Sunday, June 10, 2012


Alfred North Whitehead once wrote: "Our knowledge of the particular facts of the world around us is gained from our sensations. We see, and hear, and taste, and smell, and feel hot and cold, and push, and rub, and ache, and tingle. These are just our own personal sensations: my toothache cannot be your toothache, and my sight cannot be your sight."

What mathematics does, Whitehead explained, is create a public world that's the same for everybody. Mathematics imagines a world "as one connected set of things which underlies all the perceptions of all people. There is not one world of things for my sensations and another for yours, but one world in which we both exist."

Can film criticism, or any kind of criticism for that matter, discover one world that underlies all of the perceptions of all people? And does it matter if it can or not?

Mathematics is essential to the science of bombs, and vaccines, and medicines. It makes architecture and engineering possible. That these things matter is obvious. But do things like films and what we make of them matter in the same way? And to whom do they matter?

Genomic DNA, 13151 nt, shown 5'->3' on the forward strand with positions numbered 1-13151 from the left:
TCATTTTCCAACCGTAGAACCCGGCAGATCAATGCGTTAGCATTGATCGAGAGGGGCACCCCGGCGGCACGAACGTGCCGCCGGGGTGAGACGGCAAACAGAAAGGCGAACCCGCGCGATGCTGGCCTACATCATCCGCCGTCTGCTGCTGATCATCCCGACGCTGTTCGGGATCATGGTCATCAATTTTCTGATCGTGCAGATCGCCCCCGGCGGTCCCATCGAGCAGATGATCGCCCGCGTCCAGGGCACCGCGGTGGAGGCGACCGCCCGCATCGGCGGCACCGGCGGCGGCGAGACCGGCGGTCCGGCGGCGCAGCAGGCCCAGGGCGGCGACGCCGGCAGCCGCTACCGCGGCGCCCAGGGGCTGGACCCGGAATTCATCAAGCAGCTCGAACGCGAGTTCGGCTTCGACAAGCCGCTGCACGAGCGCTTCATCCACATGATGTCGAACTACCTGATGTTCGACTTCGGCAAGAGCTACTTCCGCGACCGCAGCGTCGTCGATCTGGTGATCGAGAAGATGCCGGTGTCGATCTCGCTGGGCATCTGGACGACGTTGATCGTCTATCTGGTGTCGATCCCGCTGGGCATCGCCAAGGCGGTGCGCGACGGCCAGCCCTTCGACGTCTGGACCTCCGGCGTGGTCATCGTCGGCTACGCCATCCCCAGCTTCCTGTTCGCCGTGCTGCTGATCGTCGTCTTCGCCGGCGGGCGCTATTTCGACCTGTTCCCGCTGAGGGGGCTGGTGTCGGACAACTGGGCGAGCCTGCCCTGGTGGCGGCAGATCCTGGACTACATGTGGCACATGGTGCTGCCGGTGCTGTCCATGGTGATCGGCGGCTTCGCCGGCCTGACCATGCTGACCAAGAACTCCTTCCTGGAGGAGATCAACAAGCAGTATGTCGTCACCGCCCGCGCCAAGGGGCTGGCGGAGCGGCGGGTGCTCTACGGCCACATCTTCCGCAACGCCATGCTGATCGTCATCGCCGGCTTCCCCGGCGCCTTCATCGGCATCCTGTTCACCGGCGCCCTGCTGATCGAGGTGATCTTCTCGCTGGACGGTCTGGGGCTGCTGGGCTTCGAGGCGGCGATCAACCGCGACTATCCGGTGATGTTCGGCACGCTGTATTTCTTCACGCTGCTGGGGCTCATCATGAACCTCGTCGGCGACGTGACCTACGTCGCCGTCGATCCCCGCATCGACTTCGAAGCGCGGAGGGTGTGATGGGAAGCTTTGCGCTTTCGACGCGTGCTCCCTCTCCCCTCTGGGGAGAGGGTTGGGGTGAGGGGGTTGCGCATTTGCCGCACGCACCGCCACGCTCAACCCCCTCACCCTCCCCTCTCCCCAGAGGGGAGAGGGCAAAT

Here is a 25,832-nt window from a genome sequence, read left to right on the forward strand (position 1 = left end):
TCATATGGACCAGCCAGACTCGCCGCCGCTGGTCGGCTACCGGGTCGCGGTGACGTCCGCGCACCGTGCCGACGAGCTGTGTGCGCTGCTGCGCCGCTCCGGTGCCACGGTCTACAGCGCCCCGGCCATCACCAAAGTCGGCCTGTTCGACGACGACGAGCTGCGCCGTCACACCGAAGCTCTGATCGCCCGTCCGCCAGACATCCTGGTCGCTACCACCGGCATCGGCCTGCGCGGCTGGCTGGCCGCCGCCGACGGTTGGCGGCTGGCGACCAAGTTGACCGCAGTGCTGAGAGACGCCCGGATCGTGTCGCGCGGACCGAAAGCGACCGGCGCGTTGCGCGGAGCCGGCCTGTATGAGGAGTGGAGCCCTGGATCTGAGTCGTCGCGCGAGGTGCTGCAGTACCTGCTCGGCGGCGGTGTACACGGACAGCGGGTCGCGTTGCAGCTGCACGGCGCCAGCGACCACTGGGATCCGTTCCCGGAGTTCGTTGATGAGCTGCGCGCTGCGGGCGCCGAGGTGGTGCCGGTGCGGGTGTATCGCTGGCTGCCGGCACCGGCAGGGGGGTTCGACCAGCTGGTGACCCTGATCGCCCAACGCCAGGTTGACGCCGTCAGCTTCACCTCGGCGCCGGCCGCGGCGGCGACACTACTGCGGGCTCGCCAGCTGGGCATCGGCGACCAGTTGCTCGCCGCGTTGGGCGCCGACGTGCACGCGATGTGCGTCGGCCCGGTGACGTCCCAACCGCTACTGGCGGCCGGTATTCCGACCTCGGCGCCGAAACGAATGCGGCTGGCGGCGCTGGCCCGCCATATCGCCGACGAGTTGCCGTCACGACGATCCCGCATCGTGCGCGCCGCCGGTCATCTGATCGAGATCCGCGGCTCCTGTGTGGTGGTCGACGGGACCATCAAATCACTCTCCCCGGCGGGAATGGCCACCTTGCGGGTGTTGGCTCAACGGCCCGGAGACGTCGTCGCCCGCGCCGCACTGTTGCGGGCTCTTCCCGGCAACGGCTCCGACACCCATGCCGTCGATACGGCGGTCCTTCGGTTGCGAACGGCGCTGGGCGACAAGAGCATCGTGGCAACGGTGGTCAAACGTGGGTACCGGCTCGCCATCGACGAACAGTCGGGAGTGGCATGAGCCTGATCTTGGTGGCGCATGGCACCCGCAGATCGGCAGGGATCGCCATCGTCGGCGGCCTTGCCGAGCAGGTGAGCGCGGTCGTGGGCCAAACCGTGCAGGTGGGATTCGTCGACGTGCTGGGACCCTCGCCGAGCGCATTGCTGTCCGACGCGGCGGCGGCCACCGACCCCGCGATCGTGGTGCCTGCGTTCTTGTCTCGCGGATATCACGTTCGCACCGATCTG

Tom Wolfe famously pointed out that without the theories of Rosenberg and Greenberg -- Red Mountain and Green Mountain -- le monde, the little world of artists, dealers and collectors in the Fifties and Sixties, was unable to see. Until you grasped the theories, you saw something all right, but not the "real" paintings. So what? Rosenberg and Greenberg didn't even have the same theory about what they were looking at. They weren't even seeing the same things.

Physicists sometimes think of light as particles. Sometimes they think of light as waves. Neither particles nor waves by themselves explain all there is to know about light, but taken together they do. And that matters. Because the bomb blows up.

What matters about criticism is that it should be useful somehow. A modest goal for a critic might be to make something accessible to a viewer, or listener, or reader, that wouldn't be accessible to them without the critique. And my thought is we should do that without going overboard about the importance of the work we're talking about. We should talk about art the way we talk about mushrooms on our lawns, keeping our heads straight when we swim, finding our way home after a night on the town, or whether we prefer one-egg or two-egg omelettes.

The only things I can make accessible to anyone is what I see, hear and think when I watch a film.